Transgender doctor speaks openly about debate over Louisiana’s transgender sports bill
The ban is “a solution to a problem that doesn’t exist” and “hurt for the sake of hurt,” physician says
SHREVEPORT, La. (KSLA) — From passage to veto and now one step closer to becoming law.
Last month, Louisiana Gov. John Bel Edwards vetoed a ban against transgender athletes competing in organized women’s sports.
Then Louisiana senators voted 26-12 on Tuesday, July 20 to override that decision. The issue next will be considered by the state House of Representatives.
And that has many transgender advocates biting their fingernails.
“There’s something about having to be false to everyone that you know, love and care about that wears you down after a while,” Dr. Tiffany Alexis Najberg said.
Najberg, an openly transgender emergency physician, spoke openly with KSLA News 12′s Destinee Patterson about how such a ban would only further ostracize young transgender people who already struggle to fit in. Legislation like this keeps people in the box and does a lot of damage to their mental health, she said.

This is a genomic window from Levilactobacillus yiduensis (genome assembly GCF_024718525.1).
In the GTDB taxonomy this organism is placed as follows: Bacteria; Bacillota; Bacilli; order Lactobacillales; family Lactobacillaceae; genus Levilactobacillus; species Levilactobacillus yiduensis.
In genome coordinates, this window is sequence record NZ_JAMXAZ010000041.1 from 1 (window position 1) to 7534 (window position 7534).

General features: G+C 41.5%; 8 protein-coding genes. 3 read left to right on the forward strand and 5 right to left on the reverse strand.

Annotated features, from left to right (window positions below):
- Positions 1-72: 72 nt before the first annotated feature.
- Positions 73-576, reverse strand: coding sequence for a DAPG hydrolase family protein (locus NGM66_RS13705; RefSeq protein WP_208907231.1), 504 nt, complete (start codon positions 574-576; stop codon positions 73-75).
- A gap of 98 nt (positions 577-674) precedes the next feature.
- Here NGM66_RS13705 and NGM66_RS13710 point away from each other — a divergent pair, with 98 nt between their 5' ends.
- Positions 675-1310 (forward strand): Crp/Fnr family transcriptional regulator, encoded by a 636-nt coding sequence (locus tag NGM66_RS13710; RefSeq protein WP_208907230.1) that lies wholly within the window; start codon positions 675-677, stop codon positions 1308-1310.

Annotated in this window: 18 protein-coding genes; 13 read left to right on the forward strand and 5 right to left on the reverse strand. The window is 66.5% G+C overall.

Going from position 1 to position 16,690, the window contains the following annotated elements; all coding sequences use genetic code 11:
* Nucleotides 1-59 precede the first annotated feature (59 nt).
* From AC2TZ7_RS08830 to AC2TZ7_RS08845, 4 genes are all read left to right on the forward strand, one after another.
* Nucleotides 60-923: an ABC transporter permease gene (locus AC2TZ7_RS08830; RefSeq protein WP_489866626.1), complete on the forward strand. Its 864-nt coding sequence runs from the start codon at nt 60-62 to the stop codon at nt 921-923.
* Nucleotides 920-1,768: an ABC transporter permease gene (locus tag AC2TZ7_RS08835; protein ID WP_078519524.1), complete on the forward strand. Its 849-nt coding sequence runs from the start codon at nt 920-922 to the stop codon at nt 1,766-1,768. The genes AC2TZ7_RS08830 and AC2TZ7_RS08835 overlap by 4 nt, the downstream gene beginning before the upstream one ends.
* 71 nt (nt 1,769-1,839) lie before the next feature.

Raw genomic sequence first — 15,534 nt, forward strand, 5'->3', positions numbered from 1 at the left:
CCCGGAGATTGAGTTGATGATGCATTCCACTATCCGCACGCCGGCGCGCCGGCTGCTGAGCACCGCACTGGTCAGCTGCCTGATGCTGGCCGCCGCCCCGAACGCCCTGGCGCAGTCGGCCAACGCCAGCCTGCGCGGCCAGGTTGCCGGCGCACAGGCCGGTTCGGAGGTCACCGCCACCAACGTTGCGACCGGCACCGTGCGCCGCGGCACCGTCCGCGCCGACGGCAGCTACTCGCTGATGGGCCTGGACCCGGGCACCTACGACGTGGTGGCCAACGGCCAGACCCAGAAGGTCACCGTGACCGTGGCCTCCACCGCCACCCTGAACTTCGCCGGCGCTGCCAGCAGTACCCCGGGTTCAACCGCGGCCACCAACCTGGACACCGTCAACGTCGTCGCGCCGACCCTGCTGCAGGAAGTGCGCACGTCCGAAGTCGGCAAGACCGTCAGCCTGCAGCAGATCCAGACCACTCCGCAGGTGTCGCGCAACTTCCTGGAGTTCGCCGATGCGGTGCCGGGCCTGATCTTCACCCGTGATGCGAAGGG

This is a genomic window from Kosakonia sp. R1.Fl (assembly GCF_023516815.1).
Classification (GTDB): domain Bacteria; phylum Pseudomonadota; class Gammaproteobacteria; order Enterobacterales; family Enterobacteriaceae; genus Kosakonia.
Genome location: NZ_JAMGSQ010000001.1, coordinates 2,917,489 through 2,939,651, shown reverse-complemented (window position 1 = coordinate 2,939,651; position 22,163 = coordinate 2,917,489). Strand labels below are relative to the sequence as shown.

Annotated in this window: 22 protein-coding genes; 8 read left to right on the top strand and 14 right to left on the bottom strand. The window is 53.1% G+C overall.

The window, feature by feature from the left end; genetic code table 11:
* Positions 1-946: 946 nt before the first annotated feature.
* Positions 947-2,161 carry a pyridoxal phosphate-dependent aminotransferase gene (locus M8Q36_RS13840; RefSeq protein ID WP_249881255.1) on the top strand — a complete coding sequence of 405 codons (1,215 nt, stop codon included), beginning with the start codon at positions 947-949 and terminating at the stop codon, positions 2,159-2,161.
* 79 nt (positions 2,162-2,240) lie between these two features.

“Put yourself in the shoes of the people who are being legislated against. What do you think it feels like to have a legislature appear hell-bent on making something that you desperately wanted to do illegal?”
Louisiana Sen. Kirk Talbot told KSLA News 12′s sister station WVUE that a lot of people have said that Senate Bill 156 is divisive. “What’s divisive is boys playing against girls in competitive sports.”
The proposal, if lawmakers succeed in striking down the governor’s veto, would prohibit transgender athletes from playing on girls’ and women’s teams and competing against girls and women at colleges, universities and K-12 schools.
“We owe it to our women and to our young ladies who compete in sports to protect them and allow an atmosphere where they can compete,” Talbot said. “And no one’s saying that transgender athletes can’t compete. But to have transgender females competing with biological females is a problem.”
The ban is “a solution to a problem that doesn’t exist” and “hurt for the sake of hurt,” said Najberg, who played sports before transitioning.
“I was forced to play on the male team. There is nothing more uncomfortable in the place for someone like myself than the guys’ locker room.”
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